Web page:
In this month’s newsletter, we highlight scientists of color who have played key roles in the creation of vaccines. These vaccines include polio, leprosy, and even the COVID-19 vaccine.
As a person of color, you may be struggling with whether or not to receive your COVID-19 vaccine. It might be because you’ve heard a lot of information that isn’t true, or maybe you’ve had some bad experiences with medical care. We hope this newsletter will encourage you by pointing out just a few of the scientists working to protect their communities right now and throughout history.
Doctors Russel W Brown and James Henderson
Doctors Russel W. Brown and James Henderson were two African American scientists from the Tuskegee Institute who helped contribute to the testing of the Polio vaccine. In the 1950s the fear that one's own children would contract polio was a terrifying thought to many Americans. Researcher Jonas Salk created a polio vaccine in early 1953, but he wanted to be fully certain it was safe before vaccinating children. That’s why he turned to Doctors Brown and Henderson, who made sure the vaccine was safe by producing large amounts of a specific cell needed to test it. You can learn more about the work of Doctors Brown and Henderson in this article from Scientific American.
Doctor Jacinto Convit
Doctor Jacinto Convit, was a Venezuelan researcher whose work was essential to the treatment and understanding of leprosy and other tropical diseases. At the time Dr. Convit started his research, Venezuela was a very poor country experiencing lots of diseases. Leprosy patients were forced into isolation in group settings with other Leprosy patients. Experiencing this firsthand encouraged Dr. Convit to end the stigma around Leprosy. Doctor Convit helped to create new treatments for leprosy and changed the way people thought about the condition. You can learn more about his work in this article from NCBI.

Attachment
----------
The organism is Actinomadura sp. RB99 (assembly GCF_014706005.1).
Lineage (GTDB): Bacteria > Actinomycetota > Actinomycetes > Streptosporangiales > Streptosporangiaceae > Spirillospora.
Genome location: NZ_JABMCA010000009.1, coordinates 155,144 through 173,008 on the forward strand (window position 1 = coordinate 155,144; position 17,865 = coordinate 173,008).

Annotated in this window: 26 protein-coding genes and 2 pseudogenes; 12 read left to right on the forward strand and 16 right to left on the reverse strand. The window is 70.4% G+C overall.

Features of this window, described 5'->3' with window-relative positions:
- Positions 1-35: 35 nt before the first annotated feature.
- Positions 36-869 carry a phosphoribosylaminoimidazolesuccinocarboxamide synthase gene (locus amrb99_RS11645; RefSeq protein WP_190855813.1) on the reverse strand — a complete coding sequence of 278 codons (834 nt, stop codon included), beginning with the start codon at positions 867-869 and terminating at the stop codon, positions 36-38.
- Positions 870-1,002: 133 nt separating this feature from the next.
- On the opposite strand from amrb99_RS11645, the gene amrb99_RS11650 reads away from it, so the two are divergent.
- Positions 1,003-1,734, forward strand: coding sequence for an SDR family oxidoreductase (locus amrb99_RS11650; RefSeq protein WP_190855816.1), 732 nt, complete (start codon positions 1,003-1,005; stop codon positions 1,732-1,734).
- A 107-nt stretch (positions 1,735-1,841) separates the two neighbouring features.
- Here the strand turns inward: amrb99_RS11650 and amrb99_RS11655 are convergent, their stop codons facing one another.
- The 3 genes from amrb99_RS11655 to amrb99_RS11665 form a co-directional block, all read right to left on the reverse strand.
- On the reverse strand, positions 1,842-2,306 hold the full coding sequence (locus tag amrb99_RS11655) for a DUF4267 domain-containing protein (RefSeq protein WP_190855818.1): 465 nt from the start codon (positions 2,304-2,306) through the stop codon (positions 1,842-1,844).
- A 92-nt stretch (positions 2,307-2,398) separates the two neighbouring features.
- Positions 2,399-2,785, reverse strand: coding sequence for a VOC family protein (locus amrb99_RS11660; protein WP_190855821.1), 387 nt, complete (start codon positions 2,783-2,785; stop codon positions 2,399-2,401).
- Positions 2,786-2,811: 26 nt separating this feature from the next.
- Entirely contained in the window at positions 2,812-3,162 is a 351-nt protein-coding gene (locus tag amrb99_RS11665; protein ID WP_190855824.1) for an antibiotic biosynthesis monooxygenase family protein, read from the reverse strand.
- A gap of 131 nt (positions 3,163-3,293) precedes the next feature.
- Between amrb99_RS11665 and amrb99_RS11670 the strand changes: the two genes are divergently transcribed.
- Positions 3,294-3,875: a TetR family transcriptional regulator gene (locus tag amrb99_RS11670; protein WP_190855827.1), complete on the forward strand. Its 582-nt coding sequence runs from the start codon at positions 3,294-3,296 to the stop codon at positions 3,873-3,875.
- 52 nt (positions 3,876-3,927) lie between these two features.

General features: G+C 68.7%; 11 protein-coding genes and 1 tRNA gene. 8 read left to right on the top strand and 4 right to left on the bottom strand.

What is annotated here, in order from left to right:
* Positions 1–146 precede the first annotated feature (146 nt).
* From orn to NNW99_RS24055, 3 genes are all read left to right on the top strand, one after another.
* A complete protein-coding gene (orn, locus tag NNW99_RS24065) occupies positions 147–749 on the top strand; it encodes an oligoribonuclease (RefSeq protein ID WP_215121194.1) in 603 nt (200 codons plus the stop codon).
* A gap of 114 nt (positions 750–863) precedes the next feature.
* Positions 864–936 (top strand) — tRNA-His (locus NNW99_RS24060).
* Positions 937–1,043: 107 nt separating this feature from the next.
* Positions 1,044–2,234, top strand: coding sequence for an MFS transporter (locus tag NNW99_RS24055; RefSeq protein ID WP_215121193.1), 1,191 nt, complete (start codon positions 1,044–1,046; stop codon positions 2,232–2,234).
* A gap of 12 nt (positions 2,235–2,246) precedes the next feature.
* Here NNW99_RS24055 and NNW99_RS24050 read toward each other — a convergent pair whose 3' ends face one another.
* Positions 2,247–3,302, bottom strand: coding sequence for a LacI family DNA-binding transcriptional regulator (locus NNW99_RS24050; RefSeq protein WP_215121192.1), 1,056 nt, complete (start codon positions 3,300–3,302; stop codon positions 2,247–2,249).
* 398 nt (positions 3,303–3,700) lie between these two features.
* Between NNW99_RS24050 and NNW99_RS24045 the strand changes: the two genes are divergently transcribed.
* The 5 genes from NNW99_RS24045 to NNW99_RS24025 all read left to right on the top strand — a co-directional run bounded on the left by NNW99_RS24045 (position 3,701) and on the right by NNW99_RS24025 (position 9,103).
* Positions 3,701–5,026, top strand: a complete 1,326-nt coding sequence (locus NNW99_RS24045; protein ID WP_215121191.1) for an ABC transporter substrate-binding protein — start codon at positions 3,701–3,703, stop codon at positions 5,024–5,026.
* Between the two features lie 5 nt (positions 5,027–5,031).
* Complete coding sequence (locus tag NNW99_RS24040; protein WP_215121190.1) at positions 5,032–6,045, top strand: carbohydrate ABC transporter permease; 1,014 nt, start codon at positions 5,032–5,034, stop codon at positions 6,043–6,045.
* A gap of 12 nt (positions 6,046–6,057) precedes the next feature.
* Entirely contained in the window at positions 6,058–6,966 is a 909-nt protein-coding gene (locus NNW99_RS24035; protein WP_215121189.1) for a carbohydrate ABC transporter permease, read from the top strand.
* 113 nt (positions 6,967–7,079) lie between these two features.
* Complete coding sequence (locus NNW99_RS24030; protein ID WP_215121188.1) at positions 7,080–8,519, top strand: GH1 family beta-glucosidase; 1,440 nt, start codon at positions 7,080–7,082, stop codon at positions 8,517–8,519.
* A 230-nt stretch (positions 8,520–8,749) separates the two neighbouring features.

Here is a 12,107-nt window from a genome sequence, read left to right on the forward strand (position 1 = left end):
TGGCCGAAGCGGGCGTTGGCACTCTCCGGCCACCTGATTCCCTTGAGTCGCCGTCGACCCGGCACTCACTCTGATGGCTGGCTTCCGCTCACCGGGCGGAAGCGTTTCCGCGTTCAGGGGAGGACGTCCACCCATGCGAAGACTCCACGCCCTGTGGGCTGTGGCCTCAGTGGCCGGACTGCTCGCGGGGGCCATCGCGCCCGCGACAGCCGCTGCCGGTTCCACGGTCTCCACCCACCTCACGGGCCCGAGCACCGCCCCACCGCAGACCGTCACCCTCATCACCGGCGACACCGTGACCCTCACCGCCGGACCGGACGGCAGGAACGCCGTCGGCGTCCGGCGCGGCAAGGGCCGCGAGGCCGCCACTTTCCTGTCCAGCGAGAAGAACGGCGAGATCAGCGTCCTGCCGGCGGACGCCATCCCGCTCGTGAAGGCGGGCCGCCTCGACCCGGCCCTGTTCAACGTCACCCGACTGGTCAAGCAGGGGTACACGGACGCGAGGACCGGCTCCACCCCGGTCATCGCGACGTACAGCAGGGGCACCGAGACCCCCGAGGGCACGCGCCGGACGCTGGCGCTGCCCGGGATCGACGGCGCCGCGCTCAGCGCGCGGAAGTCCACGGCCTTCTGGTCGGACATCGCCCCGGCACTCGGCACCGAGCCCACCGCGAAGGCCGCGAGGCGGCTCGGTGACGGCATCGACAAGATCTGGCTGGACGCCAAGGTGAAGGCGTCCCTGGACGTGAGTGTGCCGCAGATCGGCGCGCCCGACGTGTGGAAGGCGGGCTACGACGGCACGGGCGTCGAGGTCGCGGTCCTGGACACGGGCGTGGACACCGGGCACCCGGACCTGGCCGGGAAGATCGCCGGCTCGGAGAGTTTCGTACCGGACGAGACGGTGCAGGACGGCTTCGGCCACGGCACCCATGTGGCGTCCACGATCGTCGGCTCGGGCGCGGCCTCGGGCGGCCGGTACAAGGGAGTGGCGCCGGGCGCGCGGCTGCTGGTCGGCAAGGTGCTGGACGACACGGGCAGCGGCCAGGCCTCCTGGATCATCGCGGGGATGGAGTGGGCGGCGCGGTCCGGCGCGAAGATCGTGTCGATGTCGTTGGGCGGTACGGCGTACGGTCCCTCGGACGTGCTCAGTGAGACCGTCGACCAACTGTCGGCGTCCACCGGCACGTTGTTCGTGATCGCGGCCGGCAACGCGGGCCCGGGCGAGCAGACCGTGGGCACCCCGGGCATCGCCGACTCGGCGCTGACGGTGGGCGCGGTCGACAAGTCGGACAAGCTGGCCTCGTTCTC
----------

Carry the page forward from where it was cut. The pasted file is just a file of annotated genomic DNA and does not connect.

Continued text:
Doctor Kizzmekia Corbett
Finally, we spotlight Doctor Kizzmekia Corbett, an African American scientist who played an important role in creating the Moderna COVID-19 vaccine. Corbett, an immunologist at the National Institutes of Health, is also dedicating her time to fighting against vaccine misinformation on Twitter and talking about vaccine science with communities of color. To learn more about Dr. Corbett’s work, you can read this article from nature
Talk with your doctor or another medical provider you trust about COVID-19 and flu vaccines and learn what is right for you.